I’ve always been a fan of Chris Bryant. That has been my favorite offensive lineman since his freshman year. I remember his freshman year he was on scout team… whenever he pulled, I don’t care if you were Mike Martin, Ryan Van Bergen, myself, whoever… when Chris Bryant pulled, you were nervous. You were nervous! Chris Bryant brings the pain.
On the other, Braden is supposedly the most physically talented guy Taylor Lewan has ever seen and line shifts in camp remind you of last year, when the flippin' and the floppin' made the line like jello, Rudy. A steady hand is always better. Plus, Bryant spent all of last year injured to the point where he wasn't really doing much in spring. I'd heard he had some lingering pain issues from that even now, and he just got his knee drained. Also, Bryant was a decent recruit but not as hyped as you might remember. Only Rivals gave him four stars, and they were so up on his recruitment they ranked a 6'4", 340 pound guy at tackle.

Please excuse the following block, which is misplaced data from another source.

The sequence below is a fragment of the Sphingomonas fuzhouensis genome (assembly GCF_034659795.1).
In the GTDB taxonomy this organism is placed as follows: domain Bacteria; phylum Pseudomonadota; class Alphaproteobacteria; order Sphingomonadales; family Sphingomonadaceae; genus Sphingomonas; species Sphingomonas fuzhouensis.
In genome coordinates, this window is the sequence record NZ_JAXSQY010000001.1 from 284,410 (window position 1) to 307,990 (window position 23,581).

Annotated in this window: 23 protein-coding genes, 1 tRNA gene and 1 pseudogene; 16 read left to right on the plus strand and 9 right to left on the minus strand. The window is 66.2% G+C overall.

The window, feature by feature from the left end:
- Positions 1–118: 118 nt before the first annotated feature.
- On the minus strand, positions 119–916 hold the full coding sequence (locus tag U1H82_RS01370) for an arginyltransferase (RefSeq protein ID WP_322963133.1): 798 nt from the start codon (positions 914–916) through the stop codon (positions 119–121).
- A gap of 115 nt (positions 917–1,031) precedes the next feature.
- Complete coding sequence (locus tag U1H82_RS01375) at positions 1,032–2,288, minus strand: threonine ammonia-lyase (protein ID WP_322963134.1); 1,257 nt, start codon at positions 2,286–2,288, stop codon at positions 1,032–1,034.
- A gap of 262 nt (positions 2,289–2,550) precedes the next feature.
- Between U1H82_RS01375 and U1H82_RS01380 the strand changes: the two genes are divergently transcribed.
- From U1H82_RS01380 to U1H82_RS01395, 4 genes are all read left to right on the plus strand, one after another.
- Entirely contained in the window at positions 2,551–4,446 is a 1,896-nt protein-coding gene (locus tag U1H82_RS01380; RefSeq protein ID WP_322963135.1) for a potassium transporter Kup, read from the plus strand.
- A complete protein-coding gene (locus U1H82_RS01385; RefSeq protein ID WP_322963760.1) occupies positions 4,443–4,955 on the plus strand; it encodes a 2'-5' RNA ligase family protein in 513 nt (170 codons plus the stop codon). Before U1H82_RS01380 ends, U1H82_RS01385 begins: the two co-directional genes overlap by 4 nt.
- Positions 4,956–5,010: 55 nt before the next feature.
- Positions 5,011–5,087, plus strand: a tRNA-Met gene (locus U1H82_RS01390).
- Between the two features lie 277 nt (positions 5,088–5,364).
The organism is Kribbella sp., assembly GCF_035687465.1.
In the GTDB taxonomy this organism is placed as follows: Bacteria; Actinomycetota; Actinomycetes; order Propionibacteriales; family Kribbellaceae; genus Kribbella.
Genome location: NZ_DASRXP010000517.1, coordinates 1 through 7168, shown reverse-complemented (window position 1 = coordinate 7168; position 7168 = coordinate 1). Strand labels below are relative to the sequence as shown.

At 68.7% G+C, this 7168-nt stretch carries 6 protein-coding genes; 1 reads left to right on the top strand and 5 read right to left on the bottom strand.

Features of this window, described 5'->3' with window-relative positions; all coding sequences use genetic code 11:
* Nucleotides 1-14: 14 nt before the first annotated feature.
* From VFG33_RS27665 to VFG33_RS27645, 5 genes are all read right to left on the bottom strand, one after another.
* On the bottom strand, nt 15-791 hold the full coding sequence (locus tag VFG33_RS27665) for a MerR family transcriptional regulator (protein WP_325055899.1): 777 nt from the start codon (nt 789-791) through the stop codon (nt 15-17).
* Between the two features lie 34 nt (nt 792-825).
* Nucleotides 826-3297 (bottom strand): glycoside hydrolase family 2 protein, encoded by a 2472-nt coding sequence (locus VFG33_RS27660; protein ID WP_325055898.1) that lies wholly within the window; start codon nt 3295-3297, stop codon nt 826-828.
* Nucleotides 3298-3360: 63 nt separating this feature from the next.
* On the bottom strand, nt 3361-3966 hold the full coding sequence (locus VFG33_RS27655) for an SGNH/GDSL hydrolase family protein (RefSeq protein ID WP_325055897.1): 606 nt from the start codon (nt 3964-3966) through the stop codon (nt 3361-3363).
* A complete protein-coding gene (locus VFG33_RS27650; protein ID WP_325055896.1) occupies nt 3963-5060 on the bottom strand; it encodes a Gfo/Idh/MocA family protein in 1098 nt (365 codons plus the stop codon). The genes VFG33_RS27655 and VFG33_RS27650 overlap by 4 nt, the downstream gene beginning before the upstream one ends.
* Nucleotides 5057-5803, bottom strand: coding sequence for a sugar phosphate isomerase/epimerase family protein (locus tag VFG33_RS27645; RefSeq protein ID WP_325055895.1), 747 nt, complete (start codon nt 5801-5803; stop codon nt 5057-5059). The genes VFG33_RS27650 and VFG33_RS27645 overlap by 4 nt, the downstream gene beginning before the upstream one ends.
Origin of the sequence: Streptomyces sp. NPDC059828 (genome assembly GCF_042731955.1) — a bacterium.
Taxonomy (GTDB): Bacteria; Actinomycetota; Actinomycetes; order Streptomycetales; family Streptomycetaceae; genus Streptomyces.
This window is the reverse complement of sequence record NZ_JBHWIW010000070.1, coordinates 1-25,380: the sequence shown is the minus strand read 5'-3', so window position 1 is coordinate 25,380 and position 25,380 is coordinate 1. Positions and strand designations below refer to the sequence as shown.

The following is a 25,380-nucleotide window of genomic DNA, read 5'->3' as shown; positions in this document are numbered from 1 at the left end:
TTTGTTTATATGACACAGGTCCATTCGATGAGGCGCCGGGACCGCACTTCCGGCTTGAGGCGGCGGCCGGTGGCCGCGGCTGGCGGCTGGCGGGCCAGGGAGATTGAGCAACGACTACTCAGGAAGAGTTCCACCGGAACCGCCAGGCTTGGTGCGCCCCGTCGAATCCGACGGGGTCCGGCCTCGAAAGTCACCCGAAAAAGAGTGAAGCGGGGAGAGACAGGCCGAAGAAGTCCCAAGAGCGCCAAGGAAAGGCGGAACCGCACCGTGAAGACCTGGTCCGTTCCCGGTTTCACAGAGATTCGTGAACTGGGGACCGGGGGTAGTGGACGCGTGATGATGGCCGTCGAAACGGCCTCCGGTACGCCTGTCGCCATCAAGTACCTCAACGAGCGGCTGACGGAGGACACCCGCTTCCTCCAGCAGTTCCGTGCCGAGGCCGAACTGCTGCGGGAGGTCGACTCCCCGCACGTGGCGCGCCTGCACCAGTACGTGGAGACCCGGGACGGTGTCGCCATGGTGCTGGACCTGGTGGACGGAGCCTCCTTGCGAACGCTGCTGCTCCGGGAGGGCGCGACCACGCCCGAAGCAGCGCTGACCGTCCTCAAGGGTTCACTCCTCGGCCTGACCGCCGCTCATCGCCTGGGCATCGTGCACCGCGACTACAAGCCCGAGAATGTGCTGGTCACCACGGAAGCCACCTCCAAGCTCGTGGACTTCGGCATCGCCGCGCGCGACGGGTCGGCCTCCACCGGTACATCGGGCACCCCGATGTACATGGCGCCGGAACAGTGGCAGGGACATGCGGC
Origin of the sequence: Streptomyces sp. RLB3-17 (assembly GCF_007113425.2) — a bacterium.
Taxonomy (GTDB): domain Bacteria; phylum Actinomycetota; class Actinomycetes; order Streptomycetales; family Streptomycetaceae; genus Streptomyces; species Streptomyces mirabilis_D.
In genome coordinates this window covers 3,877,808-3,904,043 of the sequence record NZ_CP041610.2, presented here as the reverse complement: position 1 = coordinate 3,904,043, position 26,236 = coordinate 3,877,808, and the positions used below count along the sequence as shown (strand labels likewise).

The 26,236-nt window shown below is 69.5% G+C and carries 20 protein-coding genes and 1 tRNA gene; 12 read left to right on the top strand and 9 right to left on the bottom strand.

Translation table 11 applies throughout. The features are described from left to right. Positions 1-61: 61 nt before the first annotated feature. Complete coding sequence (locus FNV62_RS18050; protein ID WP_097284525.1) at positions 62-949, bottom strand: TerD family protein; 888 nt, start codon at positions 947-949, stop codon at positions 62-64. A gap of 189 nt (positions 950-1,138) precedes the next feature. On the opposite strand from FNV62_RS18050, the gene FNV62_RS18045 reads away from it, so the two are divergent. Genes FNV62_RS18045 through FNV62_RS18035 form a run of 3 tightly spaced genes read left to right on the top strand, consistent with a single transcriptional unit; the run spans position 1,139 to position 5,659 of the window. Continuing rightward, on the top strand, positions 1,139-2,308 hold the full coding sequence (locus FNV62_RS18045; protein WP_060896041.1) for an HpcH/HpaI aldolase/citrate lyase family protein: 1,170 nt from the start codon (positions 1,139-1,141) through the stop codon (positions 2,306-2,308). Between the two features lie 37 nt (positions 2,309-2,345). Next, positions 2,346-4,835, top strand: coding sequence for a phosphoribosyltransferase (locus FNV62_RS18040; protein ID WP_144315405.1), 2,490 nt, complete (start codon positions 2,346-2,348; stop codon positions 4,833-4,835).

Do we like it? Do we hate it? I don't know man. I think I'd rather hear that Bryant is seriously pushing Braden, who is locked in, instead of a position switch that undoes a position switch from spring. The flippin' and the floppin'. On the other hand, Bryant was not available then and is now. It could just be that he is pretty good.
Braden does get some snaps at that LG spot, BTW. He was off and on, apparently hasn't been practicing much at guard, and struggled some against interior quickness in the spring game. (He also seems to get beat by Willie Henry on a Rawls iso that goes nowhere in the above video.) So… I bet he is the #1 backup at tackle when the season starts and it's Bryant at guard. If that happens I'm going to decrement Braden expectations from "Jake Long 3.0" to "plus right tackle."